l am famililar with Piriformis syndrome and generally don’t touch it. I wait until they are pain free in order to work with them.
However, if, as you mention, someone is “suffering” and having “pain” I generally tell them to go see their physician. in the textbook “Diagnosis and Treatment of Movement Impairment Syndromes” written by Shirley A. Sahrmann states:
“The length of the piriformis muscle needs to be considered carefully in the piriformis syndrome.” She further states, “Although the piriformis is commonly considered to be short when this syndrome is present, Kendall reports that symptoms of this syndrome can also be found in the patient who has a lengthened piriform muscle. In the clinical experience of the author of this text, this syndrome is found more frequently in the patient with a lengthened piriformis muscle than in the piriformis of the patient with a shortened muscle. The therapist must carefully examine the length of the muscle before planning intervention for the syndrome.
Ruti, I wish you the best with your client.
This is a tough one to work with for sure. I teach Pilates and always tell my participants that have pain from piriformis syndrome to avoid any movement that causes pain. (No lateral flexion movements, circumduction or anything that engages the medius & minimus). They can be pretty limited with range of motion and regular movement when suffering from this and I recommend they ice and rest. I focus on piriformis stretches for them whenever possible.
Good luck with that one!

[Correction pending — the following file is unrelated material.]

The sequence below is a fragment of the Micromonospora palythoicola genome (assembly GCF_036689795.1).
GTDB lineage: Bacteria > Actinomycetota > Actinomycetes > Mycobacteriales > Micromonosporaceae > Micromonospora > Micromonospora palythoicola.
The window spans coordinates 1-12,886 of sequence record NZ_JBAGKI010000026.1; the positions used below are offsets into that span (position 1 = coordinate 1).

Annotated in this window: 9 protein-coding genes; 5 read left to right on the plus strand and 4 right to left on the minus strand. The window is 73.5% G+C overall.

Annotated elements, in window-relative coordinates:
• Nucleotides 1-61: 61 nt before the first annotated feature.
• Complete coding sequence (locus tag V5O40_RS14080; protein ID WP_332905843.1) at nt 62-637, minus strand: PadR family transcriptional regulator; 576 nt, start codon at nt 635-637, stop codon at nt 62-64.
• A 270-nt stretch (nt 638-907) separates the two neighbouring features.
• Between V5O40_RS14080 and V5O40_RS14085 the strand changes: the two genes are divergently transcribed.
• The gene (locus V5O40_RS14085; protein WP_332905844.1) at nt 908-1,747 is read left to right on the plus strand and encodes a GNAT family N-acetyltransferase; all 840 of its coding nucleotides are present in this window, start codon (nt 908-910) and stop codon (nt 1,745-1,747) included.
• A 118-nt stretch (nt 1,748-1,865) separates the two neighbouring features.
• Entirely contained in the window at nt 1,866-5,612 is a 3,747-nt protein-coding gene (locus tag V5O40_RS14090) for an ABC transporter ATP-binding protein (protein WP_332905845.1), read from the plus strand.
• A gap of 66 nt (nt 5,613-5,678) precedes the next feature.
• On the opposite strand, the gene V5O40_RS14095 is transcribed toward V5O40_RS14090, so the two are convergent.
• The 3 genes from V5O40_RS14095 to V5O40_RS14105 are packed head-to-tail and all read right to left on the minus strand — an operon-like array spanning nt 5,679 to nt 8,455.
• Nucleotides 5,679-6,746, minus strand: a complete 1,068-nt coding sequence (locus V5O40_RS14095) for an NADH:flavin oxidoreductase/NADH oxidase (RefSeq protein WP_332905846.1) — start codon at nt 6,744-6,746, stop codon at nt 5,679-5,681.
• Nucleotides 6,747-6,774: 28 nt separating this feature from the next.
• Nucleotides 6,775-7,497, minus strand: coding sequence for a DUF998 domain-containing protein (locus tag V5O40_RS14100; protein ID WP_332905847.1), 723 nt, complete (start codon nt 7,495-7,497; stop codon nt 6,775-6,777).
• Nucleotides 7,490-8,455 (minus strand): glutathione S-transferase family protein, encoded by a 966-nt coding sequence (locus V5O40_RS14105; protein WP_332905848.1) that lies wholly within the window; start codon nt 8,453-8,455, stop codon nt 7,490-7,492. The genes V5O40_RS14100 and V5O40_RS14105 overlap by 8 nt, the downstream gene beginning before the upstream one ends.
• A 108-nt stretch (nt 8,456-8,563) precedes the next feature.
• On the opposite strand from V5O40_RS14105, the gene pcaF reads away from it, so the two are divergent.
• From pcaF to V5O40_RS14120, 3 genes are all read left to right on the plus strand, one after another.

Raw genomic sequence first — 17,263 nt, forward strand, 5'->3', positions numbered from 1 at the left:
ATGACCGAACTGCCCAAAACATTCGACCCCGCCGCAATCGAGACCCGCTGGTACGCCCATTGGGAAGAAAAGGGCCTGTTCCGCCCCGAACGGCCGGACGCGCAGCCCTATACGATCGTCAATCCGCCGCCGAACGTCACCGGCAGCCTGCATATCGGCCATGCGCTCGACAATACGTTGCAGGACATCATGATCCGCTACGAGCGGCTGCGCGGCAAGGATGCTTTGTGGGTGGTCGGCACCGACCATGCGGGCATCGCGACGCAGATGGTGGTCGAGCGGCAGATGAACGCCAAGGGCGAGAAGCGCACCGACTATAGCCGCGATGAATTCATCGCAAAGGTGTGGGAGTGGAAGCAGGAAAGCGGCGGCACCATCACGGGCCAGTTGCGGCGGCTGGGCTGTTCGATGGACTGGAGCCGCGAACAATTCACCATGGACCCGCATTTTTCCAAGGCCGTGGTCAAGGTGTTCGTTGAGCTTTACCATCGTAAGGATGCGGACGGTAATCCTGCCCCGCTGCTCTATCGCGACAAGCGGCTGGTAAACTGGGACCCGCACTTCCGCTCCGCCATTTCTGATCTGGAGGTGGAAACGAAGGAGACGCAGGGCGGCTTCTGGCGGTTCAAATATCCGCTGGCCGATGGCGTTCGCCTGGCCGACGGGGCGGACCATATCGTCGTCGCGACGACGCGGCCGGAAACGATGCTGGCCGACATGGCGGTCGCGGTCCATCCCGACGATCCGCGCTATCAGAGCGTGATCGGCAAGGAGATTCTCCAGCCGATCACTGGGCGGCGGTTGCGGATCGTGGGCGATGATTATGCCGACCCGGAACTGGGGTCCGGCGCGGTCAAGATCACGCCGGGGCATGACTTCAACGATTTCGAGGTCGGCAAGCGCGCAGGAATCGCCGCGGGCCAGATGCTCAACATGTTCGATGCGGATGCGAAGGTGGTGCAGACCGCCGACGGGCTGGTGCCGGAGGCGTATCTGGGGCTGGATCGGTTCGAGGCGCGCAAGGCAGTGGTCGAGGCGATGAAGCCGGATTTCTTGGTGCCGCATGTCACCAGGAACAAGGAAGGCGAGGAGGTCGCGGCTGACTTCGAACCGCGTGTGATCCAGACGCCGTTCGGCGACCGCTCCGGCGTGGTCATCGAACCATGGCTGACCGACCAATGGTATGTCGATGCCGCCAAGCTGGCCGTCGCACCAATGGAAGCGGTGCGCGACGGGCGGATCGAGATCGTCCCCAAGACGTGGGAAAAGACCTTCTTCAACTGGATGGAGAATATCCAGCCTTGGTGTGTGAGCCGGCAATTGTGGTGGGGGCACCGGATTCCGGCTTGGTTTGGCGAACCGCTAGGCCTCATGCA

I have worked with and helped a few people to correct the issue completely. This is a tricky subject and can only be programmed after a thorough assessment of the individual while working with the clients Doctor and or Physical Therapist. No two piriformis cases have been the same in my experience. I would ordinarily stay away from this type of training but having had sciatic issues in the past and I am intimitaly familiar with this problem. With that being said I cannot give direct advice to piriformis syndrome in general, but however will recommend a good book… The Wharton’s Back Book.
It would be a good idea to check out, it is a great resource.
Ruti, i don’t know what your back ground is? but this is not a “tricky subject”, try this approach. You must down regulate the ANS first, many times just doing that will fix the problem. second, try stretching the Piriformis muscle on the good side ONLY, you will be amazed what this will do the the inflamed side! You may also want to check restriction of the trunk and correct it by working on the good side ONLY, and do the same with shoulder flexion. Finally Ruti, one of the Neurologist/Traumatologist that i work with published a study of 43 individuals who suffer from “piriformis syndrome” and 100% of them were sexually assaulted, something you may want to keep in mind. Hope it helps.
Foam rolling the piriformis first then stretching it will be best.
Also find someone who is ART Active Release Technique certified and they will fix it in 2-6 visits.
Check their feet. Flat footed people use the piriformis to much when they walk so it will get shortened and overused. Find the cause and you won’t need to keep stretching the piriformis.